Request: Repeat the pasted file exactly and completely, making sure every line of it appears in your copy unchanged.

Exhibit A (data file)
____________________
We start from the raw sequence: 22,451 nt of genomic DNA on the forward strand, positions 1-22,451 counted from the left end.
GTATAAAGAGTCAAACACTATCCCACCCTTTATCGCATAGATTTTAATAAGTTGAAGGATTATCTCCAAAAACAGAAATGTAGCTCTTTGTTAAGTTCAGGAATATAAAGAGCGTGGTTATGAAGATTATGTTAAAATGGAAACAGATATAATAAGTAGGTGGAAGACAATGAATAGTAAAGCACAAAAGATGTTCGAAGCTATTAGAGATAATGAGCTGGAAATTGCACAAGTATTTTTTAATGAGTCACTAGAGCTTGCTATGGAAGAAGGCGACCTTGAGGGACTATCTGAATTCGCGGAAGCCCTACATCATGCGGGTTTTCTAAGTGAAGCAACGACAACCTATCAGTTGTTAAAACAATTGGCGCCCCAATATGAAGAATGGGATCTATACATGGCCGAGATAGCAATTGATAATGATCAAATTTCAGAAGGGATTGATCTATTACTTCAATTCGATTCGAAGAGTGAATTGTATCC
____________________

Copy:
We start from the raw sequence: 22,451 nt of genomic DNA on the forward strand, positions 1-22,451 counted from the left end.
GTATAAAGAGTCAAACACTATCCCACCCTTTATCGCATAGATTTTAATAAGTTGAAGGATTATCTCCAAAAACAGAAATGTAGCTCTTTGTTAAGTTCAGGAATATAAAGAGCGTGGTTATGAAGATTATGTTAAAATGGAAACAGATATAATAAGTAGGTGGAAGACAATGAATAGTAAAGCACAAAAGATGTTCGAAGCTATTAGAGATAATGAGCTGGAAATTGCACAAGTATTTTTTAATGAGTCACTAGAGCTTGCTATGGAAGAAGGCGACCTTGAGGGACTATCTGAATTCGCGGAAGCCCTACATCATGCGGGTTTTCTAAGTGAAGCAACGACAACCTATCAGTTGTTAAAACAATTGGCGCCCCAATATGAAGAATGGGATCTATACATGGCCGAGATAGCAATTGATAATGATCAAATTTCAGAAGGGATTGATCTATTACTTCAATTCGATTCGAAGAGTGAATTGTATCC